Are you grieving the loss of a pet?

Understand the stages of grieving a pet and how to move on following pet loss

Have you recently lost a beloved pet? Whether it’s an unexpected loss or you’ve had to make the difficult decision of euthanising your pet, the loss of a pet can be very distressing. As humans, we tend to have high levels of attachment to our animals, and for many, our pet becomes a loyal companion. Your pet becomes part of the family, and when a family member dies, furry or otherwise, it can be devastating.

If you’re feeling distressed and struggling to move on, then you are not alone. Grieving the loss of a pet is a normal response and you do need time to heal. For some people, the grief can be prolonged and grief and loss counselling may be beneficial.

The Grief Process for Pet Loss

Firstly, it is important to know that grief is a normal response to the death of a dog, cat or other beloved pet. In psychology, it is thought that we pass through five stages of grief which can be used to explain the process of grief that occurs prior to death (when your pet has to be euthanised), or following the death.

  1. Denial. This is the initial stage of shock. You may experience a sense of feeling numb or wondering if you can go on with your life after your pet has died. The shock response, or ‘denial’ kicks in to help us cope and to spread out the intense feelings of grief. Gradually, as you face the reality of your pet loss, you will start to heal and the denial will eventually fade. What does this look like? You may forget you pet has died and find yourself calling out their name when you come home or buying a bag of dog food as you do your shopping. Denial may even come earlier, when you are faced with the decision of whether to euthanise your pet but you don’t want to believe their condition is at that point.
  2. Anger. It may sound counterproductive, but it’s actually a critical stage of the healing process. You may feel angry at yourself, your pet, your partner, friends or family, or the veterinarian. It’s okay to feel angry, because underneath that anger, is pain. It is natural to feel empty or abandoned when your pet dies. It shows how much you really cared about your pet.
  3. Bargaining. In this stage, you may feel desperate to stop your pet from dying or want to bring your pet back to life. You may bargain with yourself or with a higher spiritual power (like God) so that life can return as it once was. This may also be a time when you question all the ‘what if’s’ that surround your pet’s death. What if I brought my dog to the vet sooner? What if I noticed my cat’s tumour earlier? In this stage we remain in the past, trying to find a way out of the present hurt.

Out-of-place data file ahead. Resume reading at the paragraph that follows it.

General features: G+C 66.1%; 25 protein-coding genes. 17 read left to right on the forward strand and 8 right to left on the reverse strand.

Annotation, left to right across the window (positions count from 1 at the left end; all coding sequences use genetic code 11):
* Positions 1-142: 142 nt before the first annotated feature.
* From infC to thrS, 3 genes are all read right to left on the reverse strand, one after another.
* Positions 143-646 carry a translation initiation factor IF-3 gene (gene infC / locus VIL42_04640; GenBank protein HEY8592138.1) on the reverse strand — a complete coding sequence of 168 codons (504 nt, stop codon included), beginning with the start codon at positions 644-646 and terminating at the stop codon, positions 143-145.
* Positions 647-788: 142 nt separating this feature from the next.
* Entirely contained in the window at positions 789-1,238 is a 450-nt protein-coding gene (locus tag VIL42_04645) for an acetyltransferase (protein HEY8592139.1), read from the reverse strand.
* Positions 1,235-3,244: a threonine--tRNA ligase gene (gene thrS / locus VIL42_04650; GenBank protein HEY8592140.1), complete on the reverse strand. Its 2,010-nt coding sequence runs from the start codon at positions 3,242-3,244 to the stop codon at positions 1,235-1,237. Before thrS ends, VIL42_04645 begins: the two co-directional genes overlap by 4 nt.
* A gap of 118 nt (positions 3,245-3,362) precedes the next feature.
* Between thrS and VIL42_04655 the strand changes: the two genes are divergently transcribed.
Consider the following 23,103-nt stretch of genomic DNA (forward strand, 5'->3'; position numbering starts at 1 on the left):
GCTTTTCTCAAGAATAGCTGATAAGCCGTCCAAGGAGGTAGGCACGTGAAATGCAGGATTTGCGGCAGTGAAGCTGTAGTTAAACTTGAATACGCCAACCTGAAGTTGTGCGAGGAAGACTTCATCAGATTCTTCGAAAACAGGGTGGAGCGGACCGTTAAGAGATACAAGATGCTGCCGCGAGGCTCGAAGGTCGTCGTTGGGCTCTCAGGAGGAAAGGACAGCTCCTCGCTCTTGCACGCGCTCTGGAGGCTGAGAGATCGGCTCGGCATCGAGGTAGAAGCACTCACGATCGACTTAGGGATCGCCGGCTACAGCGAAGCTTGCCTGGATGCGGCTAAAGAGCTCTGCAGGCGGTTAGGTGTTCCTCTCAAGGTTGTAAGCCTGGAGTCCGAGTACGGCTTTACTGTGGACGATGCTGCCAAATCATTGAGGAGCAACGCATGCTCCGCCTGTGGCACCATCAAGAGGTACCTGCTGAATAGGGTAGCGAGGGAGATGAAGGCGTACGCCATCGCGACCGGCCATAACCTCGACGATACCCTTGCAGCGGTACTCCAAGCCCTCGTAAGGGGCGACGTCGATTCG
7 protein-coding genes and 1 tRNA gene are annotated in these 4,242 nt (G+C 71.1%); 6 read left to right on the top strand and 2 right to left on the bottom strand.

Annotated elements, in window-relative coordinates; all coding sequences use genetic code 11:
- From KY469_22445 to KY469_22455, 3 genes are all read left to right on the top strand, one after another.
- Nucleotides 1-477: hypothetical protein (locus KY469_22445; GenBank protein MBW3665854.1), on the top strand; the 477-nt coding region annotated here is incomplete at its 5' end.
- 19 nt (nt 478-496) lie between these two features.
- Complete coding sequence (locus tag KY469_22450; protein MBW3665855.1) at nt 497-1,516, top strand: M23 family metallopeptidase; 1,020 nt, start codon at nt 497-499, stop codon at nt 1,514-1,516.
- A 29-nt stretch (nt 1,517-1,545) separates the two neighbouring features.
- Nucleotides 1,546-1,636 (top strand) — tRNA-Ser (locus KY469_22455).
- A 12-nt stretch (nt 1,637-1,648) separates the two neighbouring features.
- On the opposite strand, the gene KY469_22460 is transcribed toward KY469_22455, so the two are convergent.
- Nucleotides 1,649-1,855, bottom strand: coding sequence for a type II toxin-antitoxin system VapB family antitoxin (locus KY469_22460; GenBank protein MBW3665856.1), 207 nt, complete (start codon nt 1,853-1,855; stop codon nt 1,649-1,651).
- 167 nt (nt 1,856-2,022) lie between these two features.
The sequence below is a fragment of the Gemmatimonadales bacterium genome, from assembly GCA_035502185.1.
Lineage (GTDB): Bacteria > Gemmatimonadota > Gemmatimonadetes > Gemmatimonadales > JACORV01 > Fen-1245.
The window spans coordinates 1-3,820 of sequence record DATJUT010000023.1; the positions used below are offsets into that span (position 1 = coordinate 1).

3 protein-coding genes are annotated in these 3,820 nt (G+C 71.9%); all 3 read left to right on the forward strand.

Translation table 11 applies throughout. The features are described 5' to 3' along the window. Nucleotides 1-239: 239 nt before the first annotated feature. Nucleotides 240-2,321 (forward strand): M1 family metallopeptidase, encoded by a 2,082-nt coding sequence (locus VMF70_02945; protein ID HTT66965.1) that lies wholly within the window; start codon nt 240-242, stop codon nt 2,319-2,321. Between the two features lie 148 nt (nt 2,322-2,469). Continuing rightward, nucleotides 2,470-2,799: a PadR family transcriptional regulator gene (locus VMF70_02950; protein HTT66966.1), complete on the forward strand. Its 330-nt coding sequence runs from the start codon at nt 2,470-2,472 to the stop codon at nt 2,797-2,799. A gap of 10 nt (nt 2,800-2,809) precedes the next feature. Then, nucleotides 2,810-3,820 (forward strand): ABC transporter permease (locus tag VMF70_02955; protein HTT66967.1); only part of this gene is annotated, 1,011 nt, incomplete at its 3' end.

4. Depression. When we move into the present moment, then we are faced with the feeling of grief at a deeper level. It may feel as though this stage will last forever. You may feel empty, or living in a fog of sadness. In this stage, people who have lost a pet, may withdraw from friends and family and feel there is no more joy in life. Depression following the death of a pet, is not a sign of a mental illness, in fact, it is a completely appropriate response.
  5. Acceptance. This stage does not necessarily mean that you will feel at peace with what has happened, because you may never feel okay about the loss of your beloved pet. This stage is about accepting the reality that your pet is gone permanently. You learn to live without your pet. At this point you may find you’re having more good days than bad days.

The process of grief does not happen in a linear fashion. You will not move through the five stages smoothly and nor is there a specific timeframe for each. You may move in and out of each stage within minutes or days or weeks. You may move on from one stage and then return to it at another time. Your grief reaction is unique to you and based on your personal relationship to your pet, your personality, how you typically cope with stress, and the circumstances surrounding the death of your pet.

Why you may find it hard to move on after a pet loss

Sometimes grief is prolonged and it could interfere with your work or study responsibilities or affect your relationships. While there is no expected timeframe for the grieving process to end, there may be complicating factors (such as unexpected death, feelings of guilt or past losses) that make your grief more complex and prolonged.